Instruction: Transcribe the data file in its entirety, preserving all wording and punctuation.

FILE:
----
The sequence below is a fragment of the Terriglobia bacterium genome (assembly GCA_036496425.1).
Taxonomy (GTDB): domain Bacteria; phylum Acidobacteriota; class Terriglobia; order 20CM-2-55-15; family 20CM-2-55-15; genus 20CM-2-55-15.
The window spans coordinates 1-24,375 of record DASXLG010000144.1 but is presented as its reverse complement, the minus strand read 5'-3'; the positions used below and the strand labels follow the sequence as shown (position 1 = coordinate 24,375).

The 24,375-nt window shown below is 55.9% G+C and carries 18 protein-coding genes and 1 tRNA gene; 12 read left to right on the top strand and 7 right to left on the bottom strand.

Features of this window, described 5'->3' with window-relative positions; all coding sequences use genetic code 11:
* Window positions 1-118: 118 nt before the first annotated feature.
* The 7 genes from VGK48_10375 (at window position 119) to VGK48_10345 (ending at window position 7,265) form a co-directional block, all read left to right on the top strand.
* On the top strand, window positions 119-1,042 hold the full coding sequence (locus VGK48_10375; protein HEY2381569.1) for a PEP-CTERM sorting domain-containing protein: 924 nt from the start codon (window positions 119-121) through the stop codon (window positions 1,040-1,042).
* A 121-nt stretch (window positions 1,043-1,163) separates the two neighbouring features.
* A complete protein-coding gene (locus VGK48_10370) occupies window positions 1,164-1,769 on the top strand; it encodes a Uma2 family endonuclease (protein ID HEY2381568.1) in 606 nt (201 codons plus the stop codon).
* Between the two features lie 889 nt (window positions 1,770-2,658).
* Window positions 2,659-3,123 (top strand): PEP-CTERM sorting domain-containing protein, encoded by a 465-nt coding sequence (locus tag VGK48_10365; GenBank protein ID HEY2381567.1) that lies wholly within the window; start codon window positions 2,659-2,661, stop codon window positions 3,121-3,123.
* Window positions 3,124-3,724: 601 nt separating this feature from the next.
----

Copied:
The sequence below is a fragment of the Terriglobia bacterium genome (assembly GCA_036496425.1).
Taxonomy (GTDB): domain Bacteria; phylum Acidobacteriota; class Terriglobia; order 20CM-2-55-15; family 20CM-2-55-15; genus 20CM-2-55-15.
The window spans coordinates 1-24,375 of record DASXLG010000144.1 but is presented as its reverse complement, the minus strand read 5'-3'; the positions used below and the strand labels follow the sequence as shown (position 1 = coordinate 24,375).

The 24,375-nt window shown below is 55.9% G+C and carries 18 protein-coding genes and 1 tRNA gene; 12 read left to right on the top strand and 7 right to left on the bottom strand.

Features of this window, described 5'->3' with window-relative positions; all coding sequences use genetic code 11:
* Window positions 1-118: 118 nt before the first annotated feature.
* The 7 genes from VGK48_10375 (at window position 119) to VGK48_10345 (ending at window position 7,265) form a co-directional block, all read left to right on the top strand.
* On the top strand, window positions 119-1,042 hold the full coding sequence (locus VGK48_10375; protein HEY2381569.1) for a PEP-CTERM sorting domain-containing protein: 924 nt from the start codon (window positions 119-121) through the stop codon (window positions 1,040-1,042).
* A 121-nt stretch (window positions 1,043-1,163) separates the two neighbouring features.
* A complete protein-coding gene (locus VGK48_10370) occupies window positions 1,164-1,769 on the top strand; it encodes a Uma2 family endonuclease (protein ID HEY2381568.1) in 606 nt (201 codons plus the stop codon).
* Between the two features lie 889 nt (window positions 1,770-2,658).
* Window positions 2,659-3,123 (top strand): PEP-CTERM sorting domain-containing protein, encoded by a 465-nt coding sequence (locus tag VGK48_10365; GenBank protein ID HEY2381567.1) that lies wholly within the window; start codon window positions 2,659-2,661, stop codon window positions 3,121-3,123.
* Window positions 3,124-3,724: 601 nt separating this feature from the next.